By Pete Robbins
Stephen Johnston remembers the first day of the 2007 EverStart tournament on Toledo Bend like it was yesterday, but you’d have to forgive him if he’d forgotten pertinent details – after all he put nearly 25 pounds of bass in the boat in 3 ½ minutes according to his co-angler.
“I had nine sticks on the front deck,” the popular guide and tournament pro recalled. “They were all jigs, all the same color. My first fish was a 7 and the second was a big 8.”
It took nine flips to get the job done, but only because the action was so fast and furious that on a few of his casts the fish tore off his jig trailers and got away.
Once the flurry was done, he moved 200 yards away in order to get his tackle and his wits back together. That’s how fast it can happen when you’re fishing an East Texas “scrape” in the post-spawn.
Scrapes are caves in deep-lying hydrilla. The grass will often grow out to 15 or 18 feet, but that includes a 6 or 7 foot canopy, and when you find one that’s right, the bass will often be crammed in there. That’s why Johnston had so many identical rods at the ready. He wanted to be able to get the job done before the fish lost their fire.
“Once you stick the first fish, it puts the others in a feeding frenzy,” he said. “It’s like if you’re sitting on your couch with your family watching TV and someone sticks a french fry in your face. When that happens, the whole family looks around for some, so the sooner you can get another one down the better.” When the fish are locked in on this bite, “your bait won’t go down 10 feet before they come up and eat it.”
In order to keep the action moving, you’ll need to have the help of a friend or tournament partner. You don’t want the fish flopping around on the carpet, so ideally with a little teamwork you can keep the fish fired up – net a fish, grab it, put it in the livewell while your partner grabs another rod.
The hardest part, of course, is locating these treasure chests in the grass. Points in the grass or the topography can be dynamite, but they’re often most targeted by other anglers, too. “They get hit harder than the straight-aways,” Johnston said. “I look for a ‘belly,’ a small ‘U’ in the grass line, maybe a two to four foot change in the wall. It usually happens where something in the bottom changes and creates an ambush point.”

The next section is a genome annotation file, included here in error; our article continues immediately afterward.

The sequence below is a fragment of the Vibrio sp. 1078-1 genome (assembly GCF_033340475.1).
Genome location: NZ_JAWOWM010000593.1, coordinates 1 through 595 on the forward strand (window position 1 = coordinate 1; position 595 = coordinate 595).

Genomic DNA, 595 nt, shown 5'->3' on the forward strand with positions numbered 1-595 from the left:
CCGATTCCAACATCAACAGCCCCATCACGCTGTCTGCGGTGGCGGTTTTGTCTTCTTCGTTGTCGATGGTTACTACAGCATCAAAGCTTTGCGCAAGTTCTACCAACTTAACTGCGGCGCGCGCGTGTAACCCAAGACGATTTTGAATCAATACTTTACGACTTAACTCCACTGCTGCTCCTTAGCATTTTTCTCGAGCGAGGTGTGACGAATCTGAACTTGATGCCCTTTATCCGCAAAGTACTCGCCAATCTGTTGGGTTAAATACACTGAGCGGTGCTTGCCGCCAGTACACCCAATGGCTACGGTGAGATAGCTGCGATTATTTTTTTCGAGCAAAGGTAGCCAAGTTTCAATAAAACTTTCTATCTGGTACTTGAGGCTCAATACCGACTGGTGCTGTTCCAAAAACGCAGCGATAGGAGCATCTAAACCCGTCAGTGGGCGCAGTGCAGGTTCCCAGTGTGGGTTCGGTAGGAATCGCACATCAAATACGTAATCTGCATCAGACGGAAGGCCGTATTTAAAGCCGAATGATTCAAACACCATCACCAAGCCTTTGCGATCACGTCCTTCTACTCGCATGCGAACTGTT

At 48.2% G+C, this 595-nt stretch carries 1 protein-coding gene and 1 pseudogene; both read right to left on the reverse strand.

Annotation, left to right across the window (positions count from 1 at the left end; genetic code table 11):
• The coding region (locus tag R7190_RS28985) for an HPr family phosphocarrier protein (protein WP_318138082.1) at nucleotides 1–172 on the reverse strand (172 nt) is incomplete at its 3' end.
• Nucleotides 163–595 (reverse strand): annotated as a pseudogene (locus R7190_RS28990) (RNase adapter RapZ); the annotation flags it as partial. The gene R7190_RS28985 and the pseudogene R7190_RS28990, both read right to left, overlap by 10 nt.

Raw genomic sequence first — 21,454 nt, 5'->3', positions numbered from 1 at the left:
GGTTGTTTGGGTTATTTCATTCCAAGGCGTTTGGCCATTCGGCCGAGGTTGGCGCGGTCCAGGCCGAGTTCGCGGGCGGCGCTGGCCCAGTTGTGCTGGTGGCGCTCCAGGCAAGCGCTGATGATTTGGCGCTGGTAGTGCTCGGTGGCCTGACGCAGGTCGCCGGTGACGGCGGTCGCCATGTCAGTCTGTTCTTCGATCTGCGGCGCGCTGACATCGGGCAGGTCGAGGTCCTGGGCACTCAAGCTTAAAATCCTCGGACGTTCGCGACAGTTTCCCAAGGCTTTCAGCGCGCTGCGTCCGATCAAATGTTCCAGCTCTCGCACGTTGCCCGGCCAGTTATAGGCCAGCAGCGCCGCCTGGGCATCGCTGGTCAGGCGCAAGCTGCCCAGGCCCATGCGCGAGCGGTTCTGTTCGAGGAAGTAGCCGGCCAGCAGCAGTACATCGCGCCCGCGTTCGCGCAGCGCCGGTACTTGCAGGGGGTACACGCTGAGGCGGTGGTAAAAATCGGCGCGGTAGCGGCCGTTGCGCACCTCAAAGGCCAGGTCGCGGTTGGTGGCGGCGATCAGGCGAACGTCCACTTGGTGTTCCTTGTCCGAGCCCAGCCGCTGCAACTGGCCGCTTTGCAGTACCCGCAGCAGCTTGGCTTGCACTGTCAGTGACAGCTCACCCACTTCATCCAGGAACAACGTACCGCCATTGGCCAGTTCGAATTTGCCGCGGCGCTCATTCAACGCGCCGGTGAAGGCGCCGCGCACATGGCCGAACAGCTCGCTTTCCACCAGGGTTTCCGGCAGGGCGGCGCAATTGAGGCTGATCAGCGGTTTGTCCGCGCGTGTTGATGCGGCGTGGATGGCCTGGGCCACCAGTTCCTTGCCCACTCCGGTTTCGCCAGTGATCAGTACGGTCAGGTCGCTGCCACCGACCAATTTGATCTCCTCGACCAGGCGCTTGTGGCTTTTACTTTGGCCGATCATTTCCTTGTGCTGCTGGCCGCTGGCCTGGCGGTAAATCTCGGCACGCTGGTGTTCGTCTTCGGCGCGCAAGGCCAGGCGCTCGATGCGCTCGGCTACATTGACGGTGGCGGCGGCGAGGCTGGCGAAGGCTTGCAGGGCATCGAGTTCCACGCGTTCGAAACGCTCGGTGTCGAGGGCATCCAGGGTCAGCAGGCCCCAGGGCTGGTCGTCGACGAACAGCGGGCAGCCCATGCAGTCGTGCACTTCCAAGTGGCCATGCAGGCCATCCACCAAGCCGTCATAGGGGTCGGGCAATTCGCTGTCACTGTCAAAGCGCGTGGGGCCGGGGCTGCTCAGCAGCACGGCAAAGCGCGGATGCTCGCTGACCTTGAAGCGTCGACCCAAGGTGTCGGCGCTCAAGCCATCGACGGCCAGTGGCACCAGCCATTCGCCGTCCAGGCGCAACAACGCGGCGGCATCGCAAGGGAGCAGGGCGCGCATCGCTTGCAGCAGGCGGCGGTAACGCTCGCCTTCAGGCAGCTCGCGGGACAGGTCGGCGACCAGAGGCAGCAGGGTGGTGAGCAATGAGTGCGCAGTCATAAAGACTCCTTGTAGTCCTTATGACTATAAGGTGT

He said that his dual Humminbird 1198 sonar/GPS units are “priceless” in this scenario. “In the old days, we all used flashers to find the isolated stalks of grass,” he explained. “But these are 500 times better. It draws every stalk out there.” When the bite is really strong, you can even use them like a video game, watching the streaking fish come up to intercept your bait. He keeps the units in split screen mode, with one side dedicated to two-dimensional sonar and the other on Down Imaging.
His search bait is an 11-inch V&M worm, usually in junebug or redbug, and typically paired with a ¾ ounce tungsten weight. He uses a Power Tackle PG104.5 flipping stick and 50 lb. Sunline braided line.
“You can cover a lot of ground with the worm,” he explained. “You get a lot of bites, more than with the jig. But when I get a bite, that’s when I switch up.”
His ultimate tool is a 1 ¼ ounce V&M flipping jig, usually black/blue/purple or black/brown/amber or pumpkin with green flake, and tipped with a V&M chunk. When he switches up to the jig, he upsizes to a Power Tackle PG105 flipping stick and 80 lb. Sunline braid. “Lots of times on a scrape it doesn’t matter what you drop in,” he said. “The jig is faster and usually has a better hookup percentage.”
Typically, the scrape bite doesn’t get hot until all of the fish have left the bank, but when it gets going it’s often the best game in town. Johnston expects that it will contribute to the winning catch when the Elite Series visits Toledo Bend later this year.
If you like to fish deep grass, and you have an extra three and a half minutes, you might want to give it a try.